Mocanita is the name of the steam train in one of the wildest part of Europe – Romanian Maramures Mountains. Built in the beginning of 20th century, for years it has been the main way of transport for woodcutters, smugglers and inhabitants of the local villages. After the collapse of communism, conditions of Mocanita are still poorer and poorer. The local government tries to create the train as one of the main tourist attractions in Maramures. Nowadays, the train is used mainly by tourists who want to hike in Maramures Mountains. Yet, for few people from the train crew, Mocanita is still the sense of their life.


Kalwaria Zebrzydowska is one of the most famous holy places for Polish Catholics. Each year more than 100.000 pilgrims come to celebrate The Jesus Christ Martyrdom Mystery. The procession takes few hours, quite often in rain or snow, and is very exhausting – even for the young participants. Similarly as Mecca for Muslims, many older people dream of taking part in this ceremony at least once in their life. The Pope Johannes Paul II used to say, that Kalwaria was one of the most significant experience in his life. The greatest honor for local people is to take part in this ceremony as one of the member of the acting team.

Wszystkich Swietych

The first day of November is celebrated in Poland as All Saints Day. The Ritual, which has pagan roots, was established as a Christian ceremony in IX century. On this day the cemeteries are full of people visiting the graves of their relatives. Families are recalling their dead members. It`s time of musing, reflection and thinking about the matters of life and death. Since few years the ritual is being replaced by Halloween tradition coming from America and West Europe. The custom of celebrating the dead is probably one of the oldest in the human history.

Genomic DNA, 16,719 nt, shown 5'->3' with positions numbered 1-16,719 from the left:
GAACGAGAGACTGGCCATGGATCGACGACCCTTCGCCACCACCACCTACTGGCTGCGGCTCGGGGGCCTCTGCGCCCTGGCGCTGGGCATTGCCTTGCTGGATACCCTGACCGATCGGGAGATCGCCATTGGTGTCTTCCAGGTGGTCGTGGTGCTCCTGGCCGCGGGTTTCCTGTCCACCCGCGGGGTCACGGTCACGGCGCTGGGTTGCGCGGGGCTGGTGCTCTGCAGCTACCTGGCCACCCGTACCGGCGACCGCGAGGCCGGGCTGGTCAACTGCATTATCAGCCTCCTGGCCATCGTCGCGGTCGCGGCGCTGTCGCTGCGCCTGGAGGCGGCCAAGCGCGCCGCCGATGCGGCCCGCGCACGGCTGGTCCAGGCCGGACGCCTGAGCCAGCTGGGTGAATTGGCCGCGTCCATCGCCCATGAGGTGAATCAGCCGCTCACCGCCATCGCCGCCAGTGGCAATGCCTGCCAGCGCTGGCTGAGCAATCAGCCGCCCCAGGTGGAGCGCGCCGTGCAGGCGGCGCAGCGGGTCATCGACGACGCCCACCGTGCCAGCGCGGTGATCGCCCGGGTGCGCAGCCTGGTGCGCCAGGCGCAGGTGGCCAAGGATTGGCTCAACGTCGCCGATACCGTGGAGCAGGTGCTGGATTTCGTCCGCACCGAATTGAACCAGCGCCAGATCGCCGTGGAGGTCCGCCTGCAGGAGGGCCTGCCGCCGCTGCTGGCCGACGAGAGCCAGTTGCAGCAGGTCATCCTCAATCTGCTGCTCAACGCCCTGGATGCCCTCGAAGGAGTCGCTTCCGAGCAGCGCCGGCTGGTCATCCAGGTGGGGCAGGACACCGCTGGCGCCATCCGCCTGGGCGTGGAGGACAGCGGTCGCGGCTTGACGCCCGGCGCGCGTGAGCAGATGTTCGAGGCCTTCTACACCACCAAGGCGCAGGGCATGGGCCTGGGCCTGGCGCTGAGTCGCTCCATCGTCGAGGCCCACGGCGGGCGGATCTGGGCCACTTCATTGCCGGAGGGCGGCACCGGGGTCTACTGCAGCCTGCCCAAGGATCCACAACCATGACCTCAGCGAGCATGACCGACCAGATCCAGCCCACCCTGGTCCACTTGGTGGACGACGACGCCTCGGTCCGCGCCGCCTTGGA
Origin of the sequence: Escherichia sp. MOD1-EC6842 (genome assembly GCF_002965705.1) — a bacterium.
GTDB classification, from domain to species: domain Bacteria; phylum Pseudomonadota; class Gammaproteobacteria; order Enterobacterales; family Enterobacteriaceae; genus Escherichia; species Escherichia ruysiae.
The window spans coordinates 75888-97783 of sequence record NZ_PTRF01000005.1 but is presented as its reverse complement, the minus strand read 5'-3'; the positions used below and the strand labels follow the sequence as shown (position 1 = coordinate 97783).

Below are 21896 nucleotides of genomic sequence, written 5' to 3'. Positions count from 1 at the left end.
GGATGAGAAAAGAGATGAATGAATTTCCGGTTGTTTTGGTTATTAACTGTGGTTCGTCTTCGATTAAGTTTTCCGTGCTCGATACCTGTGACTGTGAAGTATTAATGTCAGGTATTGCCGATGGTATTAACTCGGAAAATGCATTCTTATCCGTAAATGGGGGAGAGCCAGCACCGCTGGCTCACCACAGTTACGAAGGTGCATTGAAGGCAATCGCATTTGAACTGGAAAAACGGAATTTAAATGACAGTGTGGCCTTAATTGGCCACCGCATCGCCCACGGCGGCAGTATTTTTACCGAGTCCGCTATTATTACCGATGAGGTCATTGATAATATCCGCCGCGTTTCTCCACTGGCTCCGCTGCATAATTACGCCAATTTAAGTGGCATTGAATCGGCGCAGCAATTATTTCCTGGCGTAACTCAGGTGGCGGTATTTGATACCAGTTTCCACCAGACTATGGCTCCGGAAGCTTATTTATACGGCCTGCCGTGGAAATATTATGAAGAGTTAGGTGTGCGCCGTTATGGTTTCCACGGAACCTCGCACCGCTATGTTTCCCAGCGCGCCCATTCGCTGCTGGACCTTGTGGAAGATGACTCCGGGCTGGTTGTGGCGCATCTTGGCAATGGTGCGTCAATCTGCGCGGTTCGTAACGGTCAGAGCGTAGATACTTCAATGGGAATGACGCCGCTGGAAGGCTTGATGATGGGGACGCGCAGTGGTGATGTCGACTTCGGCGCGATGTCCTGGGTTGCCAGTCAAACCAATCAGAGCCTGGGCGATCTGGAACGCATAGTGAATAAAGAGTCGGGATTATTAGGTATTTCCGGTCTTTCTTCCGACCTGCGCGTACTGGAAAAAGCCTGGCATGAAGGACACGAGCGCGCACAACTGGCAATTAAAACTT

“Many people remember their first photograph. I don`t. Probably it was the picture of the drunkard lying on the street. But I remember, that the first photos which were significant and important for me, was a picture I took during the Orthodox Easter in Bukowina (Romania).”

“I choose photography rather as a way of life, than just a “proper” job. The kind of photography which is fascinates me, is the photojournalism. I prefer photography which describes the world (as photojournalism), rather then photography, which creates some reality (as art photography). Probably the most important for me is the style of this work – no schemes, no routine. You can be where something is going on, you can be a witness, you can give a testimony.”

“What is special in my photographs? People. People as the actors of the social life. Their emotions, their secrets, their anger, their hopes. I believe in Robert Capa`s sentence: “If your photographs aren’t good enough, you aren’t close enough”. As a photographer, and as a sociologist, I believe, that if you want to understand something, you have to be as close as possible.”

Piotr Guzik

Born in 1976 in Kraków, Poland. Graduated in psychology (MA), thesis: “Personality in the psychology of politics”. Student of sociology in Jagiellonian University. Photographer –interested mainly in social themes. Traveled many times with his camera through postsovietic countries. Going to work as a press photographer. Main area of academic interest: photography as one of the sociological research method. Currently working on a subject about polish Catholicism.


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